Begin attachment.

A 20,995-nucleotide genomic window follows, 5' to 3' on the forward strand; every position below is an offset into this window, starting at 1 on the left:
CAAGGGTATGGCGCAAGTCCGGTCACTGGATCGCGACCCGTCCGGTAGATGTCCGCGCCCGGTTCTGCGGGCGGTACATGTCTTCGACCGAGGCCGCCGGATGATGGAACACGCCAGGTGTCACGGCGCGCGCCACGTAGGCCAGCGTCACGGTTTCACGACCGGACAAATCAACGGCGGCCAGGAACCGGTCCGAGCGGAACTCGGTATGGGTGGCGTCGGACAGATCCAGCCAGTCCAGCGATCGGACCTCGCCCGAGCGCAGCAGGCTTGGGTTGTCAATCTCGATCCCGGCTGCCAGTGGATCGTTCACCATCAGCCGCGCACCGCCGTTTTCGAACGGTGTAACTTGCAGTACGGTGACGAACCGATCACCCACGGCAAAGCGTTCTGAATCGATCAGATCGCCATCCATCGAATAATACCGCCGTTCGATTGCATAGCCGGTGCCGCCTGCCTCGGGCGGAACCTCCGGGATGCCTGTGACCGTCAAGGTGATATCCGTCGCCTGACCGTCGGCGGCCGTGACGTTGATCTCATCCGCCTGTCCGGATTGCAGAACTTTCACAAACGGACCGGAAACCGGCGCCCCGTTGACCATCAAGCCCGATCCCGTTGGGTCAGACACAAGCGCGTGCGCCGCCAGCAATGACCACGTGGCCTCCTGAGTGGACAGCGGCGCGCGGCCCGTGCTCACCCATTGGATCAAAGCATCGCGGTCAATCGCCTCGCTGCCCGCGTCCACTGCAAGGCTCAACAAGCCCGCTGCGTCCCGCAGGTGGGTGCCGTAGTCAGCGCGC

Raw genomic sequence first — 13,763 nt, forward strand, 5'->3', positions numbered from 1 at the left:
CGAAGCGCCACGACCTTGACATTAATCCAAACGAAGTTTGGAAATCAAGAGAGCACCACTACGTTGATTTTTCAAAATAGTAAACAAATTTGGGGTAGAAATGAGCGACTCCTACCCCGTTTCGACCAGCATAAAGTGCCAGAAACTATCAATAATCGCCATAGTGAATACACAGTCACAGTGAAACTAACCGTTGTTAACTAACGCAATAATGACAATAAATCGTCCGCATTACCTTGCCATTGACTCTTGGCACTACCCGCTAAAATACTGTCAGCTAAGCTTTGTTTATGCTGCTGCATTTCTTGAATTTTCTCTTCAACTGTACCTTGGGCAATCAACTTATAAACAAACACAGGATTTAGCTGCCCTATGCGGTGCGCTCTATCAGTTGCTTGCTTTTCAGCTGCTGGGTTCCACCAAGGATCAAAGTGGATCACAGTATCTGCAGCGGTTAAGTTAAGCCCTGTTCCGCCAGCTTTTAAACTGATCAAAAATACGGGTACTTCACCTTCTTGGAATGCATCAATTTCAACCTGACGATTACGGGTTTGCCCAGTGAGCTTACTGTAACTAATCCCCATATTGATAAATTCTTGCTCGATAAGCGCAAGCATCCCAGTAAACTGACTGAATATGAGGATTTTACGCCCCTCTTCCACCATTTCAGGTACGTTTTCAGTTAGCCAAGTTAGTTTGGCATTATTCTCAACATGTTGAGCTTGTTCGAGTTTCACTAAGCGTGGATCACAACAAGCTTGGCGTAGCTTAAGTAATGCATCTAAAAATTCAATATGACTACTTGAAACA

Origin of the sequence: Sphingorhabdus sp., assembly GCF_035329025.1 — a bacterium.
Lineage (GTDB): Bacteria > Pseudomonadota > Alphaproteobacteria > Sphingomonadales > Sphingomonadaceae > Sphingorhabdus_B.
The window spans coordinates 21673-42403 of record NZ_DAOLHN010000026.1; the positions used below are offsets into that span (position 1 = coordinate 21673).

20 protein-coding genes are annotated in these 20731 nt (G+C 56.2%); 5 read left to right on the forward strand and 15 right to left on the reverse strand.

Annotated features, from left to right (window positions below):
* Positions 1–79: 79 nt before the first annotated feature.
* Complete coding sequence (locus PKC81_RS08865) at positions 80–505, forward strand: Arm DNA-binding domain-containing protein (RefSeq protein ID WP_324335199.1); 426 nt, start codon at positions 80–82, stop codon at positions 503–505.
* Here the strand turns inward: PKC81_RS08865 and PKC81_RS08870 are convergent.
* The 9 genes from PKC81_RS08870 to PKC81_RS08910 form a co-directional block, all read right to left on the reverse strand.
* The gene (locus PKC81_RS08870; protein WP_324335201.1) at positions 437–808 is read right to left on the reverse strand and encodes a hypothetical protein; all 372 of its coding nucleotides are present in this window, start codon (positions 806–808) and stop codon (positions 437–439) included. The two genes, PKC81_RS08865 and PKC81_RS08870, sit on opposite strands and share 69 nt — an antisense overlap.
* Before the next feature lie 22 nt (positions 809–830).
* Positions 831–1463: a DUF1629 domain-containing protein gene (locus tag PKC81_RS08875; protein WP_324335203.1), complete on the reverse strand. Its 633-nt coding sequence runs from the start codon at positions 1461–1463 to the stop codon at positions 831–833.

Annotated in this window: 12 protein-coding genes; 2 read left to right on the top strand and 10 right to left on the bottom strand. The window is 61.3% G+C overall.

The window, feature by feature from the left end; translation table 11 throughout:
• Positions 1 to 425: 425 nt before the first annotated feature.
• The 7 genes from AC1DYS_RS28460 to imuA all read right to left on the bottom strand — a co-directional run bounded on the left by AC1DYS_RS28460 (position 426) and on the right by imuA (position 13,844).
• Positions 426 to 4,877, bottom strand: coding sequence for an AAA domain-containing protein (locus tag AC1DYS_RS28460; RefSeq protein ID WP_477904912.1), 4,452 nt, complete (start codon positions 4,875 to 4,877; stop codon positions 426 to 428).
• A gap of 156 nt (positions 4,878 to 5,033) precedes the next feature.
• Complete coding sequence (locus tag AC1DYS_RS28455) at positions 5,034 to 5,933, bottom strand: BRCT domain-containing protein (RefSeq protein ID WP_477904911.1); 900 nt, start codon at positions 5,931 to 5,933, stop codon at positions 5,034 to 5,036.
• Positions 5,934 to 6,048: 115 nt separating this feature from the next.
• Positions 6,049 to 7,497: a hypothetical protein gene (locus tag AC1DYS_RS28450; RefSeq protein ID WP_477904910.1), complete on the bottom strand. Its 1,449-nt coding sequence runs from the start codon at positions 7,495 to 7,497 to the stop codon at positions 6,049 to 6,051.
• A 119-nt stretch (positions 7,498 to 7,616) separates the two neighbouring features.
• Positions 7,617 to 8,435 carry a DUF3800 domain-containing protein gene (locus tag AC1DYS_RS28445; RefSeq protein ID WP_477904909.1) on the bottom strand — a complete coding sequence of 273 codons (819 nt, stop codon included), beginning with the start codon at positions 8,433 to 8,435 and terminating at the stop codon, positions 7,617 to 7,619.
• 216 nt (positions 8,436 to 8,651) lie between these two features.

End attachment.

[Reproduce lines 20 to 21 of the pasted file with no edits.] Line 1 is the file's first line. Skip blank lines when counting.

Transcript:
• The 7 genes from AC1DYS_RS28460 to imuA all read right to left on the bottom strand — a co-directional run bounded on the left by AC1DYS_RS28460 (position 426) and on the right by imuA (position 13,844).
• Positions 426 to 4,877, bottom strand: coding sequence for an AAA domain-containing protein (locus tag AC1DYS_RS28460; RefSeq protein ID WP_477904912.1), 4,452 nt, complete (start codon positions 4,875 to 4,877; stop codon positions 426 to 428).